Driving Technology & Its Role in Your Fleet’s Future06 Jun 2018, Posted by General, Industry Information in
Truck driving is one of the most common jobs in the US and many other countries around the world. However, recent advances in autonomous technology are threatening the jobs of truck drivers. But just how advanced is driving technology, and how is it likely to affect commercial fuel services going forward? Here’s what you need to know.
Autonomous Trucks Are On Their Way
Although self-driving vehicles are not perfect, and their programmers have challenges such as the “trolley problem”, they are undoubtedly going to become more advanced with time. You may see the occasional sensational headline that demonizes a self-driving vehicle that has killed a passenger or pedestrian; however, the reality is that they are still safer than people-driven vehicles, although they’re not flawless.
These sensational headlines, mixed with the high costs currently associated with autonomous self-driving trucks, are keeping adoption relatively low so far. In fact, a majority of the 128 largest US transportation companies are keeping away from them, at least for now. A mere 9% have implemented some kind of autonomous or semi-autonomous technology thus far, although around 65% of these companies claim that self-driving trucks will become mainstream within the next decade.
How Commercial Fuel Services Can Benefit from New Technology
Technology such as electronic logging devices (ELDs) could have a lot of economic value for fleets and their drivers. Emerging ELD technology can allow managers to monitor their drivers’ behavior, eliminate bottlenecks, and reduce wasted time. Truck driving is indeed a service where time is money. If new technology can allow the industry to more accurately determine when time is being wasted, fleets stand to gain profits as a result.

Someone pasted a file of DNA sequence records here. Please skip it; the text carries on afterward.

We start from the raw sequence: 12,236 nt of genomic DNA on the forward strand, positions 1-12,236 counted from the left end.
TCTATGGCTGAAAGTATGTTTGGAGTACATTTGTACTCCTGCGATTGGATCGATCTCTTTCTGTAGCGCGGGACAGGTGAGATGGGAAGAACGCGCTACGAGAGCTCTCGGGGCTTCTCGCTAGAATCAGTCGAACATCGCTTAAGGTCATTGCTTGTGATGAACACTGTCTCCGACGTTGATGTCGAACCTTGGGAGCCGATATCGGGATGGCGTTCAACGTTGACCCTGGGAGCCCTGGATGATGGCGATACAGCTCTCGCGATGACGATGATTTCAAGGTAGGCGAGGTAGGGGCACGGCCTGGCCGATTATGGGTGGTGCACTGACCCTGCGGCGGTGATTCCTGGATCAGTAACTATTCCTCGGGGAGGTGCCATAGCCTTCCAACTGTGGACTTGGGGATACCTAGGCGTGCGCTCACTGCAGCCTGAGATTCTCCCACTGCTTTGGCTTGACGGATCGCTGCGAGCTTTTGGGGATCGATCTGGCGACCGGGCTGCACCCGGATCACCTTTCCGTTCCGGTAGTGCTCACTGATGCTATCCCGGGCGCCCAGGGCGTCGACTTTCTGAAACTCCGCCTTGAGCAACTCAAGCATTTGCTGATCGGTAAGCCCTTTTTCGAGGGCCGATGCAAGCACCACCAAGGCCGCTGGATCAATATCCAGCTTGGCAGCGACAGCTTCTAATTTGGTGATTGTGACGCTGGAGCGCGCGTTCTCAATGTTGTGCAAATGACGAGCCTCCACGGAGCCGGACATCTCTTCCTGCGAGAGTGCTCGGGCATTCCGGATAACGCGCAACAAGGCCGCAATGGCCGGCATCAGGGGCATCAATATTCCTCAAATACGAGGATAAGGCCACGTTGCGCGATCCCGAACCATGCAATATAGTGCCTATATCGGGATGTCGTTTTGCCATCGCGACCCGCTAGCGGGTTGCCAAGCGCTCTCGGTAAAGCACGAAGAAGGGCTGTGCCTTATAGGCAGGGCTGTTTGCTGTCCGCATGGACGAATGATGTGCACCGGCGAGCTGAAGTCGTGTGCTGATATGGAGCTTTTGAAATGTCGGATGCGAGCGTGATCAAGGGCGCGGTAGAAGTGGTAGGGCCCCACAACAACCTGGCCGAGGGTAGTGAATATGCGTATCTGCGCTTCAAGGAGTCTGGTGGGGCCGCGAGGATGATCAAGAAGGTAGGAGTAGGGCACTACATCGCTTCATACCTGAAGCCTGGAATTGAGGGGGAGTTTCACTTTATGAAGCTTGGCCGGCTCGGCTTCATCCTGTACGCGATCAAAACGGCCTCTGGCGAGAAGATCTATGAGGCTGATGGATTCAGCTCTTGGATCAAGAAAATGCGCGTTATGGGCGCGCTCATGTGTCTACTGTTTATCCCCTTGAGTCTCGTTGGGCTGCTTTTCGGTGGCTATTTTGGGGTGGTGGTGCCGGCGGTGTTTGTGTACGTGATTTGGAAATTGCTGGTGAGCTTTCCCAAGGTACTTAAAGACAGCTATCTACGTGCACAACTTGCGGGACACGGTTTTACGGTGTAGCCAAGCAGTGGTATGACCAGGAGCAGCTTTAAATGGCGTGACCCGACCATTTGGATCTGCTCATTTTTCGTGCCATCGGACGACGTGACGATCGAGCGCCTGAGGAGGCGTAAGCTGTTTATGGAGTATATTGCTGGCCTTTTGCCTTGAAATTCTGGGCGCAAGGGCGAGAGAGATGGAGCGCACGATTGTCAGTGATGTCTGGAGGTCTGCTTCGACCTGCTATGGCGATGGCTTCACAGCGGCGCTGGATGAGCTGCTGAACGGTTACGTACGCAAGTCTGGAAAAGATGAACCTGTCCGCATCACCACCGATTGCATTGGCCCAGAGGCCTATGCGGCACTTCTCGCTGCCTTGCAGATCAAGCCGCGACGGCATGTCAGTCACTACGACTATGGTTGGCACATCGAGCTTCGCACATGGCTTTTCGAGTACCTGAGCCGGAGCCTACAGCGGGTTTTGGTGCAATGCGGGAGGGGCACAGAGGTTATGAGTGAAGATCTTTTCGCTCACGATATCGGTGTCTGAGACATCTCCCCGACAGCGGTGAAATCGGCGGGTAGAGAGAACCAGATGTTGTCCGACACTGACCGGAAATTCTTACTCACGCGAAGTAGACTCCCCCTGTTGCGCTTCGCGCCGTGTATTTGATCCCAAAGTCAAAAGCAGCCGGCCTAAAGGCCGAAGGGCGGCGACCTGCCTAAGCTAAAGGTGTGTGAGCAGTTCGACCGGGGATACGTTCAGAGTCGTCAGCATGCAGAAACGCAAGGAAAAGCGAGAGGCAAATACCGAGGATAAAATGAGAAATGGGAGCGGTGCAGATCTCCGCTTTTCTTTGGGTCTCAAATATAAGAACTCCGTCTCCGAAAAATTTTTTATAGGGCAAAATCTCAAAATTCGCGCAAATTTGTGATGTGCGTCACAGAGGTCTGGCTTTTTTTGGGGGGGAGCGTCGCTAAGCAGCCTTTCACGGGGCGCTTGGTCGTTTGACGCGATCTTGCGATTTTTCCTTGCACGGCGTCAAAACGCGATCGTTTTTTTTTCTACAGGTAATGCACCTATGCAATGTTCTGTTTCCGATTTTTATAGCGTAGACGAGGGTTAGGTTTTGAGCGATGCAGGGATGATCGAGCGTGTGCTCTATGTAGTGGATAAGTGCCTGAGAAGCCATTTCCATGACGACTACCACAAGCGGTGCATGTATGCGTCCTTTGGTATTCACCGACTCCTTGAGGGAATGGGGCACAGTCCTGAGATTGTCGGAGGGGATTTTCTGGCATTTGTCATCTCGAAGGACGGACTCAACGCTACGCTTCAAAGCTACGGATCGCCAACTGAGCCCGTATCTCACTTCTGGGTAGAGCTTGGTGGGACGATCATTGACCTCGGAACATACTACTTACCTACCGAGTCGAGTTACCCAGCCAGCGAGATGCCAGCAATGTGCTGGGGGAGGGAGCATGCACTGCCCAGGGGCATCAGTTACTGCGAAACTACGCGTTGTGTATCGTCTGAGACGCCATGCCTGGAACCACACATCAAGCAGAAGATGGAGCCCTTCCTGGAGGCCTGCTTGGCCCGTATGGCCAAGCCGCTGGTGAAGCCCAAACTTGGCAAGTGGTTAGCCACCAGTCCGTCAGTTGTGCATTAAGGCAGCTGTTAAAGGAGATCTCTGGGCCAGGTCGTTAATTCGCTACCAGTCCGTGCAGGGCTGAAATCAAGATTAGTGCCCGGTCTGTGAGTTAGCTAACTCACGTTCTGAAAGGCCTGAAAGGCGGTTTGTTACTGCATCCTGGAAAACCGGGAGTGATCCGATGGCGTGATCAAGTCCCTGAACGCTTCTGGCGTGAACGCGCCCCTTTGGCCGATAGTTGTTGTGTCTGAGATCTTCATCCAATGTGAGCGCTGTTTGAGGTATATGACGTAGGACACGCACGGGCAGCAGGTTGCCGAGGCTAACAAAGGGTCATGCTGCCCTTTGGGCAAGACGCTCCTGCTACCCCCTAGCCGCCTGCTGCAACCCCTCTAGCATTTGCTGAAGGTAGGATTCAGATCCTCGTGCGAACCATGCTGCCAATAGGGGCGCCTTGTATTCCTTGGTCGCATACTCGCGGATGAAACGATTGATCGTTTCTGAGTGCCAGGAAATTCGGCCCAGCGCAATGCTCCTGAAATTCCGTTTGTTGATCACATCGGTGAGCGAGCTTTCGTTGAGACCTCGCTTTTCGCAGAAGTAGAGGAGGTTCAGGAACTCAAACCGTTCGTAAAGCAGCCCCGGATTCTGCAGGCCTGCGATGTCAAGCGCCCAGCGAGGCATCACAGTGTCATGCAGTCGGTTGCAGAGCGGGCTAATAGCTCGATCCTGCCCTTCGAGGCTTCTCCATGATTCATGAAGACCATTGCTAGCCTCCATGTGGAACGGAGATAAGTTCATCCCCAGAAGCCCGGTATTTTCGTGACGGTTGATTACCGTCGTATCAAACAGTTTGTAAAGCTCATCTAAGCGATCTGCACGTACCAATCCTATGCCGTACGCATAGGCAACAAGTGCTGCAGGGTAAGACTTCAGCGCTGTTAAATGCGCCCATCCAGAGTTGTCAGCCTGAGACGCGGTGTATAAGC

As drivers subsequently become more efficient with their routes, they stand to gain larger margins, meaning that they should be paid more. The average salary for a truck driver is currently around $40,000, so a pay raise could be welcome news for many drivers. Ultimately, better efficiency and productivity leads to more money and fewer mistakes, which can only be a step in the right direction.
Technology-Related Job Opportunities Are Rising
Although the dawn of self-driving trucks and automation can threaten the jobs of truck drivers, it’s not necessarily all bad news. For example, new technological solutions require additional workers who will build, maintain, and manage the technology itself, as well as workers who intervene when the system goes awry, which will inevitably happen.
It’s easy to suggest that every truck driver should go out and earn an advanced engineering degree to prepare themselves for the future, but that isn’t easily attainable for many of them. It may also be short-sighted, as much could happen in the future to deter the adoption of self-driving trucks, such as government regulation and bad publicity. Although scientists and researchers may agree that self-driving vehicles are statistically safer than human drivers, getting public opinion on their side ought to be a long and bitter battle.
Technology is always changing, so you should always be in the know about how it will impact your fleet. At McPherson, we guarantee that our knowledge will save you money and time. Contact us today to learn about our total petroleum management solutions that we’ve spent 40 years refining.